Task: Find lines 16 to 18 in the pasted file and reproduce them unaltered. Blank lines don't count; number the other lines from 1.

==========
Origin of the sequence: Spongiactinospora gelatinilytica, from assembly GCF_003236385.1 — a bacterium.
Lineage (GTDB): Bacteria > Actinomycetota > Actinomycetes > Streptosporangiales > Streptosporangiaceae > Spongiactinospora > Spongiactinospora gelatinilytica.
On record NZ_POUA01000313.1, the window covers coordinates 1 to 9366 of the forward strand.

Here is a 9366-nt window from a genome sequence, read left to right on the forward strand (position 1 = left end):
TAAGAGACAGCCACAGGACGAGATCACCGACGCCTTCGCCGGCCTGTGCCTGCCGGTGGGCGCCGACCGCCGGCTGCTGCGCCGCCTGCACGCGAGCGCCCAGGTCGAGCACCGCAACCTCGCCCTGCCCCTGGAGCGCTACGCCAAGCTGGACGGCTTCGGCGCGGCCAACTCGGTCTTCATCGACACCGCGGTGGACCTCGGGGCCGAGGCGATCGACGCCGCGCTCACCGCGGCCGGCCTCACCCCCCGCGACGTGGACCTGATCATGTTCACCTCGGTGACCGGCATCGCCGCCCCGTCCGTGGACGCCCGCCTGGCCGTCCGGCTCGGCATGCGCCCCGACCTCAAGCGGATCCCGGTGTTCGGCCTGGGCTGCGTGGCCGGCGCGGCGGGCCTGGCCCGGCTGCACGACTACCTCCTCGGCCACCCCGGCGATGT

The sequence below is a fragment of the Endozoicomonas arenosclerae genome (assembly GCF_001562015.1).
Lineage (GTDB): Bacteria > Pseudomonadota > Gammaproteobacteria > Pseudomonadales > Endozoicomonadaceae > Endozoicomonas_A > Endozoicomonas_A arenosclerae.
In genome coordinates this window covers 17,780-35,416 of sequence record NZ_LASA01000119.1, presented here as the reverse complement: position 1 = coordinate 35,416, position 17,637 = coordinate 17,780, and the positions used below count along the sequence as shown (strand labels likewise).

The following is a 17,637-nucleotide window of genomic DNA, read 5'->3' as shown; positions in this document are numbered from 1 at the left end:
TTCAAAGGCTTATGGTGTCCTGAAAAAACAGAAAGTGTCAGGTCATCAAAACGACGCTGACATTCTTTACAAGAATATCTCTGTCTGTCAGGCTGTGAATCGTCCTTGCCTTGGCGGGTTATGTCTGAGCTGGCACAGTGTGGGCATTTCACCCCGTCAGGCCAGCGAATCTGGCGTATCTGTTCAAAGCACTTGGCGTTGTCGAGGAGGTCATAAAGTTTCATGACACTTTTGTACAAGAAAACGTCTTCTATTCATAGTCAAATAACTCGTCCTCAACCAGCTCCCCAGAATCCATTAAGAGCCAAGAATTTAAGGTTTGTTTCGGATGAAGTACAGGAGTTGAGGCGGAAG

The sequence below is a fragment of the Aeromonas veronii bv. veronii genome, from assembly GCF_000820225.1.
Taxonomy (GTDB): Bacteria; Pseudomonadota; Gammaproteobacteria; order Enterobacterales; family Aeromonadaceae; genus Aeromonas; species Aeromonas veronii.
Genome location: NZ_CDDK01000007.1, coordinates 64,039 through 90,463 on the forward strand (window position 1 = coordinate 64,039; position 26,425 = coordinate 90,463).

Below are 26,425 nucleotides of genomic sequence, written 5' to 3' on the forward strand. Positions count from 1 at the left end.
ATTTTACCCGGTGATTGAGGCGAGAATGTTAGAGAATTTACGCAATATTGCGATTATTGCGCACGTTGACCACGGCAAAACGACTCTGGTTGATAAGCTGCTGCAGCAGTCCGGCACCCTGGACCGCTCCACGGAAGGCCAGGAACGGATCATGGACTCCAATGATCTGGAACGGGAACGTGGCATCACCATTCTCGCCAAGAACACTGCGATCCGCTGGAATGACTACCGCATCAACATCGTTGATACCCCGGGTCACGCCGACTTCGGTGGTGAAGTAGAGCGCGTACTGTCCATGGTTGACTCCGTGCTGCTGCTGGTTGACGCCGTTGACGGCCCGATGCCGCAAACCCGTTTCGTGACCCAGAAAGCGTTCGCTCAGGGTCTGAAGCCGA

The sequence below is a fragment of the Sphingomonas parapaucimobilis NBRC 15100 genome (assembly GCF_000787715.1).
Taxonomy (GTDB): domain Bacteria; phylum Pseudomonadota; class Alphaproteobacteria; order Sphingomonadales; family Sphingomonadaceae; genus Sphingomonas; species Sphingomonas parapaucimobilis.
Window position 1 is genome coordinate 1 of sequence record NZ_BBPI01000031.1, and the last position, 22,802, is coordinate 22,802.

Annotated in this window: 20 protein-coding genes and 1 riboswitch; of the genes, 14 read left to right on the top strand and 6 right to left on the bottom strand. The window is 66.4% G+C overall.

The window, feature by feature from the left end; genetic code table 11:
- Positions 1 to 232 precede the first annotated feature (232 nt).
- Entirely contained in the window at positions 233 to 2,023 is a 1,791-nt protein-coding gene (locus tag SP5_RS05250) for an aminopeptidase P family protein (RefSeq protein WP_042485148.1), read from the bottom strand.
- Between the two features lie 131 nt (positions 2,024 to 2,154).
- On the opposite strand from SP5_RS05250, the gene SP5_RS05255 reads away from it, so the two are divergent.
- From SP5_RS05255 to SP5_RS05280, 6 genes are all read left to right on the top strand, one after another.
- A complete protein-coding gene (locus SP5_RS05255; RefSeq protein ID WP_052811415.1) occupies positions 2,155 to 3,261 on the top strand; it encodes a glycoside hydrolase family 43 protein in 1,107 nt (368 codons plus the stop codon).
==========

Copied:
The sequence below is a fragment of the Sphingomonas parapaucimobilis NBRC 15100 genome (assembly GCF_000787715.1).
Taxonomy (GTDB): domain Bacteria; phylum Pseudomonadota; class Alphaproteobacteria; order Sphingomonadales; family Sphingomonadaceae; genus Sphingomonas; species Sphingomonas parapaucimobilis.
Window position 1 is genome coordinate 1 of sequence record NZ_BBPI01000031.1, and the last position, 22,802, is coordinate 22,802.